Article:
Apheresis is an effective desensitization modality for removing antibodies against donor-specific human leukocyte antigens or ABO blood type antigens to facilitate transplantation. Apheresis is also used to treat acute antibody-mediated rejection, in conjunction with immunosuppressive medications, in recurrent focal and segmental glomerulosclerosis and other glomerular diseases, in correction of coagulopathy, in supportive therapy in acute liver failure patients awaiting liver transplant, and in the treatment of drug-induced thrombotic microangiopathy. Transplant recipients who receive apheresis need close monitoring for infections and for potential bleeding complications associated with surgery or biopsy.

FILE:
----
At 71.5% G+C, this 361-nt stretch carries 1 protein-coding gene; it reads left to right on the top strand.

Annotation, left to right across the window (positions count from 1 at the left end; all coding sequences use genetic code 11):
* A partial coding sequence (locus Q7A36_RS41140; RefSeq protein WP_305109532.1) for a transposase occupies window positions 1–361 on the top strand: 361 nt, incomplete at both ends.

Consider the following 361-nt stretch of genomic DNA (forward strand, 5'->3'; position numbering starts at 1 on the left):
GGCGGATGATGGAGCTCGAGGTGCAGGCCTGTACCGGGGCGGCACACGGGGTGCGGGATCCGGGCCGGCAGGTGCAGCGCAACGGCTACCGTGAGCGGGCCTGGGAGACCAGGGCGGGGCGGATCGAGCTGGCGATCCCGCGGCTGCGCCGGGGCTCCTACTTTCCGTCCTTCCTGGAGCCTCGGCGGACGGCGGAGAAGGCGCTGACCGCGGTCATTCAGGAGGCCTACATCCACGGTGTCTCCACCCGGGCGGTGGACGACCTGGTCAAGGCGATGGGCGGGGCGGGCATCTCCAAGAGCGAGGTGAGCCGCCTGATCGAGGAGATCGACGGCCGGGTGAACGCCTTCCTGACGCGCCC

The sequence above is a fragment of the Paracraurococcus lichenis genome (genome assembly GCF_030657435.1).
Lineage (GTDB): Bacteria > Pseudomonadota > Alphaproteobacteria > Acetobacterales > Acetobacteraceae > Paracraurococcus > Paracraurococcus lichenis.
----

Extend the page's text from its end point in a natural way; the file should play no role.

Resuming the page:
University of Wisconsin Madison, WI.
Brenda Muth, MS, RN, ACNP, holds bachelor's and master's degrees in nursing from the University of Wisconsin. A transplant nephrology acute care nurse practitioner, she works with adult kidney and other solid transplant recipients. In addition, she works in the organization's desensitization program.
Corresponding Author: Brenda Muth, MS, RN, ACNP, 1685 Highland Avenue 5143, UW Medical Foundation Centennial Building, Madison, WI 53705.
The author of this article has no conflicts of interest to disclose.